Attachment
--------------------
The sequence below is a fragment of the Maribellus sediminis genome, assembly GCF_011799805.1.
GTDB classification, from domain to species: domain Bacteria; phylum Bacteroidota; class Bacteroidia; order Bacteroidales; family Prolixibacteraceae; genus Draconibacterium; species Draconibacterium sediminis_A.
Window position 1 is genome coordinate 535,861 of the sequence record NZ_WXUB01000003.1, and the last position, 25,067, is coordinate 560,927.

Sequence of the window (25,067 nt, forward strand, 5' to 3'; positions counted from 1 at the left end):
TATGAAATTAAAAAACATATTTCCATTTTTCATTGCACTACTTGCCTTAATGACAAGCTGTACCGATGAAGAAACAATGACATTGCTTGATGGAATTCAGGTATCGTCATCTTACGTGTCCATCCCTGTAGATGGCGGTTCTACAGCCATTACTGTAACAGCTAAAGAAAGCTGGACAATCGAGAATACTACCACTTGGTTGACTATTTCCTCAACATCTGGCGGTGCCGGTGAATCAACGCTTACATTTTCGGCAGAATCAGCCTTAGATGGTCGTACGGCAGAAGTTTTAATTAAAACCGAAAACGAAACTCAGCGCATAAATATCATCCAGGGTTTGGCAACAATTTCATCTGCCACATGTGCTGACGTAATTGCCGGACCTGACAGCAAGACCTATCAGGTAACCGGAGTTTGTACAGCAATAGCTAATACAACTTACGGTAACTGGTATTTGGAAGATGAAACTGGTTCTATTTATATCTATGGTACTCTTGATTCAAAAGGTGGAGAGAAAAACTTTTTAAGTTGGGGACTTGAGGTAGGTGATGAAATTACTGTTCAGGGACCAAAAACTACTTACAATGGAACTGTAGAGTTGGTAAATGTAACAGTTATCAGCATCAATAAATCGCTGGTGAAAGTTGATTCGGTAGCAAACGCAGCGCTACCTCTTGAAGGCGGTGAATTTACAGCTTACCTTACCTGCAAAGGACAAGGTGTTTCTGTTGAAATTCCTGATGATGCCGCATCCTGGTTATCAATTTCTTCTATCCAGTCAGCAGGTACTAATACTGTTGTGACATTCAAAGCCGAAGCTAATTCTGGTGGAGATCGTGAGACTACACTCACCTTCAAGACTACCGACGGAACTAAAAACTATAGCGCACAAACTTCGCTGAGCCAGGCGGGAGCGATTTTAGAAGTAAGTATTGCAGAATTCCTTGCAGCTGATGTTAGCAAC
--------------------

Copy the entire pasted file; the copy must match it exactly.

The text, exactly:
The sequence below is a fragment of the Maribellus sediminis genome, assembly GCF_011799805.1.
GTDB classification, from domain to species: domain Bacteria; phylum Bacteroidota; class Bacteroidia; order Bacteroidales; family Prolixibacteraceae; genus Draconibacterium; species Draconibacterium sediminis_A.
Window position 1 is genome coordinate 535,861 of the sequence record NZ_WXUB01000003.1, and the last position, 25,067, is coordinate 560,927.

Sequence of the window (25,067 nt, forward strand, 5' to 3'; positions counted from 1 at the left end):
TATGAAATTAAAAAACATATTTCCATTTTTCATTGCACTACTTGCCTTAATGACAAGCTGTACCGATGAAGAAACAATGACATTGCTTGATGGAATTCAGGTATCGTCATCTTACGTGTCCATCCCTGTAGATGGCGGTTCTACAGCCATTACTGTAACAGCTAAAGAAAGCTGGACAATCGAGAATACTACCACTTGGTTGACTATTTCCTCAACATCTGGCGGTGCCGGTGAATCAACGCTTACATTTTCGGCAGAATCAGCCTTAGATGGTCGTACGGCAGAAGTTTTAATTAAAACCGAAAACGAAACTCAGCGCATAAATATCATCCAGGGTTTGGCAACAATTTCATCTGCCACATGTGCTGACGTAATTGCCGGACCTGACAGCAAGACCTATCAGGTAACCGGAGTTTGTACAGCAATAGCTAATACAACTTACGGTAACTGGTATTTGGAAGATGAAACTGGTTCTATTTATATCTATGGTACTCTTGATTCAAAAGGTGGAGAGAAAAACTTTTTAAGTTGGGGACTTGAGGTAGGTGATGAAATTACTGTTCAGGGACCAAAAACTACTTACAATGGAACTGTAGAGTTGGTAAATGTAACAGTTATCAGCATCAATAAATCGCTGGTGAAAGTTGATTCGGTAGCAAACGCAGCGCTACCTCTTGAAGGCGGTGAATTTACAGCTTACCTTACCTGCAAAGGACAAGGTGTTTCTGTTGAAATTCCTGATGATGCCGCATCCTGGTTATCAATTTCTTCTATCCAGTCAGCAGGTACTAATACTGTTGTGACATTCAAAGCCGAAGCTAATTCTGGTGGAGATCGTGAGACTACACTCACCTTCAAGACTACCGACGGAACTAAAAACTATAGCGCACAAACTTCGCTGAGCCAGGCGGGAGCGATTTTAGAAGTAAGTATTGCAGAATTCCTTGCAGCTGATGTTAGCAAC